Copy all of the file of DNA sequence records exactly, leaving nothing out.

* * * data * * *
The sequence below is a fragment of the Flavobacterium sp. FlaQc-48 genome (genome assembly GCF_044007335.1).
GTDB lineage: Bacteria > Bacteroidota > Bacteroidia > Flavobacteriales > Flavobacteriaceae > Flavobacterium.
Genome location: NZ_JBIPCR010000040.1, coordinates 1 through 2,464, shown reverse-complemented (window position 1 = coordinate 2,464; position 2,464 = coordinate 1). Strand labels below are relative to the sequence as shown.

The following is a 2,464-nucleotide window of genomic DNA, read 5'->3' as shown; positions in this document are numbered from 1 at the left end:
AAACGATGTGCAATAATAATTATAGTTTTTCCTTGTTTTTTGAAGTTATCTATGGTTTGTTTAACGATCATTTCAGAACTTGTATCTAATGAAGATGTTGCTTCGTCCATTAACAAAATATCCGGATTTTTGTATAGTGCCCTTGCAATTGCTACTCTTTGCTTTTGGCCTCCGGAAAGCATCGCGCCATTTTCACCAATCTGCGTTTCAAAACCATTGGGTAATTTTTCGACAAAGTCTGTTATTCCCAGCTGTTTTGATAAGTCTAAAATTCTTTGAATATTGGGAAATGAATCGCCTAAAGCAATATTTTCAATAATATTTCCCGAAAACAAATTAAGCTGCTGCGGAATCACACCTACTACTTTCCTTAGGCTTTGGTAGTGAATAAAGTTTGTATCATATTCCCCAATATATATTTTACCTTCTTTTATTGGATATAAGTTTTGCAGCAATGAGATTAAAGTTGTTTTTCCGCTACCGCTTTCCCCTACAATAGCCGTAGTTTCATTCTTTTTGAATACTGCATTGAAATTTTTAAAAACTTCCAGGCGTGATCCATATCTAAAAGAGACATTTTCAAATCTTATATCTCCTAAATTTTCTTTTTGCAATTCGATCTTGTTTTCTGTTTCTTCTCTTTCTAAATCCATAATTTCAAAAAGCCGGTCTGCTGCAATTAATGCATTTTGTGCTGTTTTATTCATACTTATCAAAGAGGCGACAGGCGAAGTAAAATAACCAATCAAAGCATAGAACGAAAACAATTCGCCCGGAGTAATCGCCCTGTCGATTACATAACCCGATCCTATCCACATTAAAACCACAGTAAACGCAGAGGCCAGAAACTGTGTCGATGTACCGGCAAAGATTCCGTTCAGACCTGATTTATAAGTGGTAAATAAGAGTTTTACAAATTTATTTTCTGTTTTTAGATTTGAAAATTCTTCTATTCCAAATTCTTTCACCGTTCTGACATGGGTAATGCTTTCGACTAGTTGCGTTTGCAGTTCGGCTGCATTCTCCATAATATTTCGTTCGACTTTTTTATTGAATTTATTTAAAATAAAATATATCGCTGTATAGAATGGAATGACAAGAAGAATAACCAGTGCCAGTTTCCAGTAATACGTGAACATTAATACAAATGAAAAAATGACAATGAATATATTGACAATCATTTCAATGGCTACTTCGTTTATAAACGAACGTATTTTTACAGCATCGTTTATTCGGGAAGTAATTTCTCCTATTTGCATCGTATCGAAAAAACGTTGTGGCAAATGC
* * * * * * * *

The sequence below is a fragment of the Flavobacterium sp. FlaQc-48 genome (genome assembly GCF_044007335.1).
GTDB lineage: Bacteria > Bacteroidota > Bacteroidia > Flavobacteriales > Flavobacteriaceae > Flavobacterium.
Genome location: NZ_JBIPCR010000040.1, coordinates 1 through 2,464, shown reverse-complemented (window position 1 = coordinate 2,464; position 2,464 = coordinate 1). Strand labels below are relative to the sequence as shown.

The following is a 2,464-nucleotide window of genomic DNA, read 5'->3' as shown; positions in this document are numbered from 1 at the left end:
AAACGATGTGCAATAATAATTATAGTTTTTCCTTGTTTTTTGAAGTTATCTATGGTTTGTTTAACGATCATTTCAGAACTTGTATCTAATGAAGATGTTGCTTCGTCCATTAACAAAATATCCGGATTTTTGTATAGTGCCCTTGCAATTGCTACTCTTTGCTTTTGGCCTCCGGAAAGCATCGCGCCATTTTCACCAATCTGCGTTTCAAAACCATTGGGTAATTTTTCGACAAAGTCTGTTATTCCCAGCTGTTTTGATAAGTCTAAAATTCTTTGAATATTGGGAAATGAATCGCCTAAAGCAATATTTTCAATAATATTTCCCGAAAACAAATTAAGCTGCTGCGGAATCACACCTACTACTTTCCTTAGGCTTTGGTAGTGAATAAAGTTTGTATCATATTCCCCAATATATATTTTACCTTCTTTTATTGGATATAAGTTTTGCAGCAATGAGATTAAAGTTGTTTTTCCGCTACCGCTTTCCCCTACAATAGCCGTAGTTTCATTCTTTTTGAATACTGCATTGAAATTTTTAAAAACTTCCAGGCGTGATCCATATCTAAAAGAGACATTTTCAAATCTTATATCTCCTAAATTTTCTTTTTGCAATTCGATCTTGTTTTCTGTTTCTTCTCTTTCTAAATCCATAATTTCAAAAAGCCGGTCTGCTGCAATTAATGCATTTTGTGCTGTTTTATTCATACTTATCAAAGAGGCGACAGGCGAAGTAAAATAACCAATCAAAGCATAGAACGAAAACAATTCGCCCGGAGTAATCGCCCTGTCGATTACATAACCCGATCCTATCCACATTAAAACCACAGTAAACGCAGAGGCCAGAAACTGTGTCGATGTACCGGCAAAGATTCCGTTCAGACCTGATTTATAAGTGGTAAATAAGAGTTTTACAAATTTATTTTCTGTTTTTAGATTTGAAAATTCTTCTATTCCAAATTCTTTCACCGTTCTGACATGGGTAATGCTTTCGACTAGTTGCGTTTGCAGTTCGGCTGCATTCTCCATAATATTTCGTTCGACTTTTTTATTGAATTTATTTAAAATAAAATATATCGCTGTATAGAATGGAATGACAAGAAGAATAACCAGTGCCAGTTTCCAGTAATACGTGAACATTAATACAAATGAAAAAATGACAATGAATATATTGACAATCATTTCAATGGCTACTTCGTTTATAAACGAACGTATTTTTACAGCATCGTTTATTCGGGAAGTAATTTCTCCTATTTGCATCGTATCGAAAAAACGTTGTGGCAAATGC